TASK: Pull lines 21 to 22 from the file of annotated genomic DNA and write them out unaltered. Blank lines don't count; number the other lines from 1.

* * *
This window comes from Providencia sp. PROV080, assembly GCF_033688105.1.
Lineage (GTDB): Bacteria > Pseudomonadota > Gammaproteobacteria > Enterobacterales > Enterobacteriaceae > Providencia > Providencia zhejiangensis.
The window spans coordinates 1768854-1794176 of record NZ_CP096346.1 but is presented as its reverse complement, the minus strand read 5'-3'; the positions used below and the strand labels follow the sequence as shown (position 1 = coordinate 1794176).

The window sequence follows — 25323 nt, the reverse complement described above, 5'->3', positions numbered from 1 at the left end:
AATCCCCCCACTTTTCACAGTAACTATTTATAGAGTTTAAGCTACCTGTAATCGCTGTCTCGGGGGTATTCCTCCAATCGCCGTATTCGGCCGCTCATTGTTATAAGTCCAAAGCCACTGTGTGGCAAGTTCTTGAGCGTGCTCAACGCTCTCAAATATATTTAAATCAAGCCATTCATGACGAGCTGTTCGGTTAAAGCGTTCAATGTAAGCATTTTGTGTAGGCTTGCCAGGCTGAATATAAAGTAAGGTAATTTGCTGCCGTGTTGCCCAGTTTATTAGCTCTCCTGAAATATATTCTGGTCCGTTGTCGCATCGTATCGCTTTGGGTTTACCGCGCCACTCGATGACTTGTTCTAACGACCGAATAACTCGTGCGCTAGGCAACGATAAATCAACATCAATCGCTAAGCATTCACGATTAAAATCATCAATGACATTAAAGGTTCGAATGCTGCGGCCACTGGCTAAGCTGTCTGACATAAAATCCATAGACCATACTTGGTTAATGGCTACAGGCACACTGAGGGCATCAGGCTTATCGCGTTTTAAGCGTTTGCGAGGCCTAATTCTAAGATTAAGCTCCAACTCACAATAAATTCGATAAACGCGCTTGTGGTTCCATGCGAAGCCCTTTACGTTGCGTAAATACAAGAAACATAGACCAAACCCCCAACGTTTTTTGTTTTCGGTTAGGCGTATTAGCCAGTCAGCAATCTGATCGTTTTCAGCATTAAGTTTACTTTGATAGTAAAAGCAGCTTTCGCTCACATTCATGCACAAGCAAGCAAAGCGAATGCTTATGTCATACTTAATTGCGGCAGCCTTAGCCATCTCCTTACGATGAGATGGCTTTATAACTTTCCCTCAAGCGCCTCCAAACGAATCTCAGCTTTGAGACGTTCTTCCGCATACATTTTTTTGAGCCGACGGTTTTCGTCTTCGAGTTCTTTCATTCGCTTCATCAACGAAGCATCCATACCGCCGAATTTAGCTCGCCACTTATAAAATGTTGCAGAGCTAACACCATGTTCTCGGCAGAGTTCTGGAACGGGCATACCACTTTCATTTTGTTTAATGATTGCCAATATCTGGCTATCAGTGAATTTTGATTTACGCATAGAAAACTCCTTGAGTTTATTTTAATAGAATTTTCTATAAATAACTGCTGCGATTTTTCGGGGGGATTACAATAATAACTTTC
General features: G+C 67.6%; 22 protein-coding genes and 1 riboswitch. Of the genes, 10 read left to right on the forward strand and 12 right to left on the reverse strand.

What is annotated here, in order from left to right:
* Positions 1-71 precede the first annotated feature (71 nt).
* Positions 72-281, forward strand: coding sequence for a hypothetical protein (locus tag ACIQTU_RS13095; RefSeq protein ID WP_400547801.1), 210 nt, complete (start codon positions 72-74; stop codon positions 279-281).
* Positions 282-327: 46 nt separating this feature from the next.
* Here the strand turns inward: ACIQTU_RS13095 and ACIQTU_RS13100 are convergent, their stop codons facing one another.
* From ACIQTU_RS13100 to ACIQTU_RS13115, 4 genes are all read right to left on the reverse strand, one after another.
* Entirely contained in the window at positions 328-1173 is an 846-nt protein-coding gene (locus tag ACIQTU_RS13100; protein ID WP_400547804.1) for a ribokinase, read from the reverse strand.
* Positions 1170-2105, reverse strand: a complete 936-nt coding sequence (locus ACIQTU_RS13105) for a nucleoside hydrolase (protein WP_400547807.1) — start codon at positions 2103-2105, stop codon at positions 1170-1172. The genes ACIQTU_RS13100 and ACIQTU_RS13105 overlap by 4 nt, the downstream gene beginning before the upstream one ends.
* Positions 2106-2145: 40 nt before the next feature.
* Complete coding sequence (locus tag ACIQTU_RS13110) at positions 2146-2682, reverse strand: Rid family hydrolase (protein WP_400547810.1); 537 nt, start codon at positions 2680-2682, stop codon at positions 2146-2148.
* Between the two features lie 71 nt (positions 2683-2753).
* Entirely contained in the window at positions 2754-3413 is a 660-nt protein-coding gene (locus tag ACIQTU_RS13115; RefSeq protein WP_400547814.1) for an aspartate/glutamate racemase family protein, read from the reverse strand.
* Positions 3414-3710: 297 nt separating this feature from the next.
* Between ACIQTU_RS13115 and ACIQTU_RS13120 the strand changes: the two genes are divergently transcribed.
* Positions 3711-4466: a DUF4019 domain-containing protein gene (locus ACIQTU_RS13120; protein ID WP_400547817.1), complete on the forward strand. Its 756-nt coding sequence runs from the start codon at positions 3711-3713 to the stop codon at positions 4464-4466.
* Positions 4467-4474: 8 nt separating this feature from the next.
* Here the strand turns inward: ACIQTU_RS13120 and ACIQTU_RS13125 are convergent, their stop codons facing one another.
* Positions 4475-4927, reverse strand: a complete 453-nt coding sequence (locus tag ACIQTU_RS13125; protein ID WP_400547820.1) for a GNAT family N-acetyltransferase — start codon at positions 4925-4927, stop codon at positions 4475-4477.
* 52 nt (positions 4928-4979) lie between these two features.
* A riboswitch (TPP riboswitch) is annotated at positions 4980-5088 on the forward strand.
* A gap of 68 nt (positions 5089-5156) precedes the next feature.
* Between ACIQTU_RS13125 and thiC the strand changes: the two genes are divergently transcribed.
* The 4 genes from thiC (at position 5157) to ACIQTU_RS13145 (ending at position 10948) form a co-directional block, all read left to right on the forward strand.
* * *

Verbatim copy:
* Positions 3711-4466: a DUF4019 domain-containing protein gene (locus ACIQTU_RS13120; protein ID WP_400547817.1), complete on the forward strand. Its 756-nt coding sequence runs from the start codon at positions 3711-3713 to the stop codon at positions 4464-4466.
* Positions 4467-4474: 8 nt separating this feature from the next.